We live in an age in which the depressing dimensions of the human condition in their myriad manifestations are reflected day in and day out in the media. Newspapers and magazines are filled with reports of crime and war, of cheating and hatred, of drug and disease. The TV screen, whether for entertainment or as news, often offers us violent, tragic, or obscene images. Such are the impressions of the human race formed in the impressionable minds of our young. In their professed commitment to presenting the news and inspired by blatant greed, media manipulators blow up the gruesome and the gory, the sleazy and the sordid, for these seem to sell more. They are indifferent to the impact of parading such truths on the growing generation.
An item like the discovery of a new elementary particle or the proof of a mathematical theorem cannot have the same claim for headline on the first page as deception in a fund-raising campaign, a verdict of guilt in a murder trial, or the career-transition in the life of a midnight buffoon. So it was good to see in bold-faced heading (even if it was only on the second page) a report on a major ripple in the world of mathematics.
We need to be reminded now and again that while the world goes wild with its atrocities, sick with its fanaticism, and helpless with its countless problems, there are men and women who still compose music and write poetry, explore the universe and do mathematics for the sheer joy of it all.
Seeing the prominence given to the report that Fermat’s Last Theorem had finally been proved, an economist friend of mine called me up to ask what the fuss was all about. After listening to my spirited discourse on the significance of the achievement in the world of mathematics, he sighed plaintively, unconvinced that an abstruse proof about some puzzling property of numbers deserved all that attention.
I asked him if he thought that the split between Charles and Di, or the honeymoon of Naruhito and Masako should demand our attention more than the conquest by the human mind of a challenge that had taunted the greatest of mathematicians for more than three and a half centuries. “But this is not as interesting,” he replied.
John Ruskin talked about books of the hour and books of the ages. Likewise, there are also news of the hour and news of the ages. While the former is what we are inundated with, the latter is seldom given much prominence.
Yes, scientific discoveries, artistic achievements, literary creations, and selfless acts do find a place in Sunday magazines. But I have often wondered how we would perceive the world if these were the headlines in our papers, while bank robberies and briberies, political scandals and wasteful wars were relegated to small prints in later pages. Would the public be any less informed as a result? Perhaps not, and it is even possible that the thoughts and interests of people, young and old, would be more attuned to the nobler elements of the human potential.
This is not the place to discuss Fermat’s Last Theorem, but the mere story of how it arose could fascinate and inspire some people. Suffice it to say that Pierre de Fermat (1601-1665) was not even a professional mathematician. He wrote poetry in French and Spanish, was a scholar in Greek and Latin, and served as councilor to a King of France. Yet, he is remembered as one of the creators of the mathematical theory of probability and the proponent of a fundamental principle governing the physical universe, and as a curious contributor to the theory of numbers.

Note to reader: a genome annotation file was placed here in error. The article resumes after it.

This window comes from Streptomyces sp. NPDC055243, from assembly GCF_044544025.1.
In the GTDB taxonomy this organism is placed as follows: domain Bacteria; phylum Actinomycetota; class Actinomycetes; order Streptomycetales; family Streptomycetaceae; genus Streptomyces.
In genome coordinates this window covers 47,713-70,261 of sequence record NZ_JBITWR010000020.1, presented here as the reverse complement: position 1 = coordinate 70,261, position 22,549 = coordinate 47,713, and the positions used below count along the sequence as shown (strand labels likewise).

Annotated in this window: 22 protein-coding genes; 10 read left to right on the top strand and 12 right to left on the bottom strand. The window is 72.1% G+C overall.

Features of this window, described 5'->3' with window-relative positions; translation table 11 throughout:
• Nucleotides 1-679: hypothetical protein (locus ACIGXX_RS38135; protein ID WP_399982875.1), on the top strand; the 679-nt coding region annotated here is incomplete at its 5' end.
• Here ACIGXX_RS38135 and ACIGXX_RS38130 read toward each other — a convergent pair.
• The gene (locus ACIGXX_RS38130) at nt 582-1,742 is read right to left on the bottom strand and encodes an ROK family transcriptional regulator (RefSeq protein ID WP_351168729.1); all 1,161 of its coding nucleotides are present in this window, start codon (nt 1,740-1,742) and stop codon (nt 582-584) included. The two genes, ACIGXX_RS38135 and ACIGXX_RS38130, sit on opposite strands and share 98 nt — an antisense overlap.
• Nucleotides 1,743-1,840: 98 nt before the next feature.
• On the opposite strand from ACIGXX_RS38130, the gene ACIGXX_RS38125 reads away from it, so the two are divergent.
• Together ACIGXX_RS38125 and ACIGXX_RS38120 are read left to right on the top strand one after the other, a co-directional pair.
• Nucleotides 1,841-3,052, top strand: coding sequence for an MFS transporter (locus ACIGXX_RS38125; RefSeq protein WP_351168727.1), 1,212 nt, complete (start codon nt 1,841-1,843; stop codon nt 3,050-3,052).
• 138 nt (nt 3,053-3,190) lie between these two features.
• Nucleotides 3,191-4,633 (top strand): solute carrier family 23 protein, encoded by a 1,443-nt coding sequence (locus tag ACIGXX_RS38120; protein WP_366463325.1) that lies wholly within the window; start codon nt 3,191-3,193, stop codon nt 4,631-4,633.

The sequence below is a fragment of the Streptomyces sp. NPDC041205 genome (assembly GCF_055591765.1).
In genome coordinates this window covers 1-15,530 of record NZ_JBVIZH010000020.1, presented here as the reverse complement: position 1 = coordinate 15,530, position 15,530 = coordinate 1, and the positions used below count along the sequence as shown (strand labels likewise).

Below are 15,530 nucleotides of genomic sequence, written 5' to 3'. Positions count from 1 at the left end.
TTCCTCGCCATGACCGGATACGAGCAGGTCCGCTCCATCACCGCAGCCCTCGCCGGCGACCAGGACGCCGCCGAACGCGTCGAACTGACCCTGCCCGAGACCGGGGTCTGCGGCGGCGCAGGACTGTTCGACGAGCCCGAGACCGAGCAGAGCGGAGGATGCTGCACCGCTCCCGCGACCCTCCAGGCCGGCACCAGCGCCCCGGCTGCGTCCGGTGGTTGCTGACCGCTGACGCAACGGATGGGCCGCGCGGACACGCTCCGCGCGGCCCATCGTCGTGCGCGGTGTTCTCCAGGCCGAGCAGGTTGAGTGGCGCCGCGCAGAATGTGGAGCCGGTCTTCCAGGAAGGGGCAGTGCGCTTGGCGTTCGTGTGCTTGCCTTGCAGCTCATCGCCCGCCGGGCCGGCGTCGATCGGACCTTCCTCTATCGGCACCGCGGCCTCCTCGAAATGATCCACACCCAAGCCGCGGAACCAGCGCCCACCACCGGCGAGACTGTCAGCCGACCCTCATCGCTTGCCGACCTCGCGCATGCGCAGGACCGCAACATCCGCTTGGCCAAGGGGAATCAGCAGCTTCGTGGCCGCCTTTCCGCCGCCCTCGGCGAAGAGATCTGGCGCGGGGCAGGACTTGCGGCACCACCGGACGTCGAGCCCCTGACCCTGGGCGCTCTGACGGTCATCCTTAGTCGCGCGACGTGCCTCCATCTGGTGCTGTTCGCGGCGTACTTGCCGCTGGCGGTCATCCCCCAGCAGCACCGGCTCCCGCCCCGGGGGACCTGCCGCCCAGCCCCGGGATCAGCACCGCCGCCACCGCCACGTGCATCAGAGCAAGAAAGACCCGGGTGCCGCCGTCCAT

It was in this last context that he scribbled in the margins of a book that he had discovered a truly marvelous demonstration of an apparently simple property of numbers (integers). But generations of the most prolific creators in mathematics have been baffled by the result, unable to prove it with rigor. [The interested reader with only minimum familiarity with arithmetic can find out about the theorem from a book in the local library.]
And now, if the report be true, the theorem has been proved to be correct. Not that anybody doubted its veracity, but proof in mathematics is like tasting in kitchen-creations: by looking at an elegantly served platter, we may be convinced that it is delicious, but we need to taste it before we can be absolutely certain.
So, to recall my friend’s question, “why all this fuss about the proof?”, I say that proving Fermat’s Last Theorem is the equivalent of the hoisting of a flag on the peak of a mountain that had been defiant thus far. Not all of us may reach the mountain top, but we can all share in the excitement. It is a triumph of the human spirit, and we can all rejoice in the achievement.
Problems and politicians come and go, fights and frustrations arise and abate, but the positive landmarks left by human minds and efforts, from the Vedas and the Pyramids to sublime symphonies and the unveiling of the secrets of the physical world and of the magic of numbers: these and the like will remain as our lofty legacies for as long as our species treads this planet. These too deserve frequent and prominent mention in the media.